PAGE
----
Book Review

The Ladybird Book of The Hangover by J.A. Hazeley & J.P. Morris

Humour books about the bottle don't sit right

Much like Cubby’s Adventures in PetlandiaThe Ladybird Book of the Hangover is a novelty gift book given to me by my sister. She’d never done this before Christmas 2016, and I hope she doesn’t do it again, because my OCD-like mindset means that I feel compelled to treat both of these flimsy, waste of paper projects as if they’re real books, when they’re not, are they(?), they’re things to look at once and forget about. This one is part of a long-standing series mocking old fashioned illustrated non-fiction books for children, but about “grown up” or “adult” subjects. This one seems particularly poor taste, as a hangover is hardly something that should be treated with a light sense of humour, as it’s the result of intoxicated self-destructive indulgence, which is not a good thing.

I’m writing this on my eighth day sober (Sunday 19th February), though will not be posting it for a while. I am used to having constant hangovers, for every day to be a roaring mess of nausea and regret until the evening when I start drinking again, feel normal for maybe a few hours and then sink back into alcoholic oblivion until I pass out. When I drink, I spend a lot of time on the floor. By the time this gets posted, which will happen the next time I’m too busy living (seems unlikely), boozing (depressingly likely) or reading a massive book (hopeful, though I tend to get scared of difficult texts now, my memory’s been too eroded by the years of alcohol abuse) to squeeze out a post within my “new post every three days” regime, I’ll probably be back on the bottle. By the time anyone other than me reads this, I’ll probably have vomited up booze in the street, I’ll have probably passed out on my kitchen floor, I’ll have probably lost hours or days of my memory, and I’ll probably have gotten back into the habit of day long hangovers seven days a week. I hope not, but it seems probable. There isn’t really anything to keep myself sober for, any more. I’m living pretty lacking in hope. [OMG, since writing this in Feb I’ve started Triumph of the Now TV, though, haven’t I???]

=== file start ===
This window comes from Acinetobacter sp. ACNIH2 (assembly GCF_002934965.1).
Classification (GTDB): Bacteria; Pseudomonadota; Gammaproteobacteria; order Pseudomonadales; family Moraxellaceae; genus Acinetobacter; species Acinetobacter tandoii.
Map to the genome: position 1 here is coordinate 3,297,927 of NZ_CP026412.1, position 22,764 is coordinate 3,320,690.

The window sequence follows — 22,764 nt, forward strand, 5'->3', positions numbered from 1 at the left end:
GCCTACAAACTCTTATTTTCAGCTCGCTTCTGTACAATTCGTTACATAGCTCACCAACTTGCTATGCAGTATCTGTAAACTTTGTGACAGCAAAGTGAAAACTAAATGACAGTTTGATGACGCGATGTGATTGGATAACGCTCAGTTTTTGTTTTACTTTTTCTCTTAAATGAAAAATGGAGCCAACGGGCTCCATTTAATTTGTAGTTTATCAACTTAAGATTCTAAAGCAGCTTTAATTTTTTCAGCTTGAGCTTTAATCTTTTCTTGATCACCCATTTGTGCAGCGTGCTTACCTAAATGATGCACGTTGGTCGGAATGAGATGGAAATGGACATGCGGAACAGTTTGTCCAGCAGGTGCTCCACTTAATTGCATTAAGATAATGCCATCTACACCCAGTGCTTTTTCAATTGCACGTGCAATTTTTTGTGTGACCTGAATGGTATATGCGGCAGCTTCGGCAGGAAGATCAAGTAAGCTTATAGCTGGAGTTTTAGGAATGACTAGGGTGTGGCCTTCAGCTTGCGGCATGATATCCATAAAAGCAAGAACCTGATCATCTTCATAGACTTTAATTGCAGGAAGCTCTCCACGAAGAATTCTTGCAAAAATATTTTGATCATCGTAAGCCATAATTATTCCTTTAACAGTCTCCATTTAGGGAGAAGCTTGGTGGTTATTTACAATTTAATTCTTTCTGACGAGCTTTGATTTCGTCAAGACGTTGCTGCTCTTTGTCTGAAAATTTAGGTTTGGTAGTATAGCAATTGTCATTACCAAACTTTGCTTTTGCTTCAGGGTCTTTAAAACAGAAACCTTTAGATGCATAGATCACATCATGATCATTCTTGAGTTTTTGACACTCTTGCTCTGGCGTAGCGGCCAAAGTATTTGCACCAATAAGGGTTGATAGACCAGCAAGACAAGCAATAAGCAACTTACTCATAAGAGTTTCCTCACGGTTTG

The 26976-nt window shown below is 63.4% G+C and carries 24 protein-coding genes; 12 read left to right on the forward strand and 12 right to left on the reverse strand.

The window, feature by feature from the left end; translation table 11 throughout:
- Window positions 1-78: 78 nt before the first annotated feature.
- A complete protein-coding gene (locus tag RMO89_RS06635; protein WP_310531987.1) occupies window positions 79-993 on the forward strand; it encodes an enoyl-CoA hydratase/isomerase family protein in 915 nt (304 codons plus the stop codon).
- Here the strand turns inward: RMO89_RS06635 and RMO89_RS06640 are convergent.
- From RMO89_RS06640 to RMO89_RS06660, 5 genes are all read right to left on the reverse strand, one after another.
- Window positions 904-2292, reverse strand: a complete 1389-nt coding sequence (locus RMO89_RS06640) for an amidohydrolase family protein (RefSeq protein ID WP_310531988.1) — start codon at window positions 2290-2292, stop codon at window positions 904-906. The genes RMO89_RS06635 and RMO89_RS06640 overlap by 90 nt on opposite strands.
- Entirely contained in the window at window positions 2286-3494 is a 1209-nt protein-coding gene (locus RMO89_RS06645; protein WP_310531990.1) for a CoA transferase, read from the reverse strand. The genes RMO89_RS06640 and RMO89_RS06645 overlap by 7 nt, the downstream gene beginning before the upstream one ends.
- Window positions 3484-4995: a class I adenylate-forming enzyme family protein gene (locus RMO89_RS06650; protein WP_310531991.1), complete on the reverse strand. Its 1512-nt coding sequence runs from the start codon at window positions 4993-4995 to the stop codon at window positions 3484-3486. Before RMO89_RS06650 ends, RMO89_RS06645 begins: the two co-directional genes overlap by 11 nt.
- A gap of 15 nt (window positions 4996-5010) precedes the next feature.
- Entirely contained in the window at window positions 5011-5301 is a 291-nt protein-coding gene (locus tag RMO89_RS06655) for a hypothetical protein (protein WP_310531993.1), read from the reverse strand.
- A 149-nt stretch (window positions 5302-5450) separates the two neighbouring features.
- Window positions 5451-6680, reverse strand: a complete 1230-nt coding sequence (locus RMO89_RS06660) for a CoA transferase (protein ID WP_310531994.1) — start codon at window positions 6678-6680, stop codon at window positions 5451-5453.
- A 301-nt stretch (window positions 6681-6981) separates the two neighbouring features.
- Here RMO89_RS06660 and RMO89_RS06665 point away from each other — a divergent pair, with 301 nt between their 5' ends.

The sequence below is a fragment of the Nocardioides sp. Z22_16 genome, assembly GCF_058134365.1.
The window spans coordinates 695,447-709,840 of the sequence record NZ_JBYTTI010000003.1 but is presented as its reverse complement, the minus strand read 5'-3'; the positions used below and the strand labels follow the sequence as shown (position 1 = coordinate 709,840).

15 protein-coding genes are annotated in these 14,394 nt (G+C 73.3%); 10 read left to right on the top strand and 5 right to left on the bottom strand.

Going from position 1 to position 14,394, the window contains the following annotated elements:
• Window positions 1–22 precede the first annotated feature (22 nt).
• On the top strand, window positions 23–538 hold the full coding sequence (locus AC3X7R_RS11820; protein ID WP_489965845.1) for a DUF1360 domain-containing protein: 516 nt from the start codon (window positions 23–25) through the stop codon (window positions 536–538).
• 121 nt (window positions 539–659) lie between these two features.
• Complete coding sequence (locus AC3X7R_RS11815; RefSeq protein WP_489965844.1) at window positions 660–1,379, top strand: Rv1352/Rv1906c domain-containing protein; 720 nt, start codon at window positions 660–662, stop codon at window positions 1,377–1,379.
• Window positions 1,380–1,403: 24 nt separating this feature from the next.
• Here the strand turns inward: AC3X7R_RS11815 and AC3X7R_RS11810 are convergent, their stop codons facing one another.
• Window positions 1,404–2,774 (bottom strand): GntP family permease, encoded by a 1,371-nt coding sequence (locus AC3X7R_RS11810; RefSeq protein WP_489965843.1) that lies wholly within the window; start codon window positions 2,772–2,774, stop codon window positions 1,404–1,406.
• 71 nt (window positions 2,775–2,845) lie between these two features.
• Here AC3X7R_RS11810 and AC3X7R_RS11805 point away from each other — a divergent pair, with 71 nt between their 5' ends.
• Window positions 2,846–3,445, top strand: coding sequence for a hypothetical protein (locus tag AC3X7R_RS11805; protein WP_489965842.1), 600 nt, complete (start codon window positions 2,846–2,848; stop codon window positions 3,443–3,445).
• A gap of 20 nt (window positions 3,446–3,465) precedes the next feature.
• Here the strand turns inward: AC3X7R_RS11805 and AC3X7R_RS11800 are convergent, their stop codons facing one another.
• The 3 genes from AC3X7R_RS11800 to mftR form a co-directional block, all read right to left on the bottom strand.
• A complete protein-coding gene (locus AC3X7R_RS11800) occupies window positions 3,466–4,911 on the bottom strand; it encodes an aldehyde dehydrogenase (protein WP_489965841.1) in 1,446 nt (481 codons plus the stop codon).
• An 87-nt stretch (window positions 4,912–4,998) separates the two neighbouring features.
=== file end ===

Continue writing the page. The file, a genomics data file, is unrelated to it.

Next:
Enough about me, let’s read and then assess this ruddy book.

Actually, it’s pretty funny.

Well, not that funny.

It’s kinda funny. Funny enough to exist, I suppose, but not really funny enough to have been printed. The joke is that it includes pictures from old Ladybird books accompanied by a three or four sentence piece on the opposite page connecting the image – in a silly, “kooky”, way – to the topic of the book. Here’s an example:

Photo on 19-02-2017 at 15.44.jpg

That’s it. It’s doesn’t get any more sophisticated than that, but it made me chuckle several times. My favourite line in the whole book was this: “Later, he will try to buy a bulb of garlic at a self-service checkout and will burst into tears.”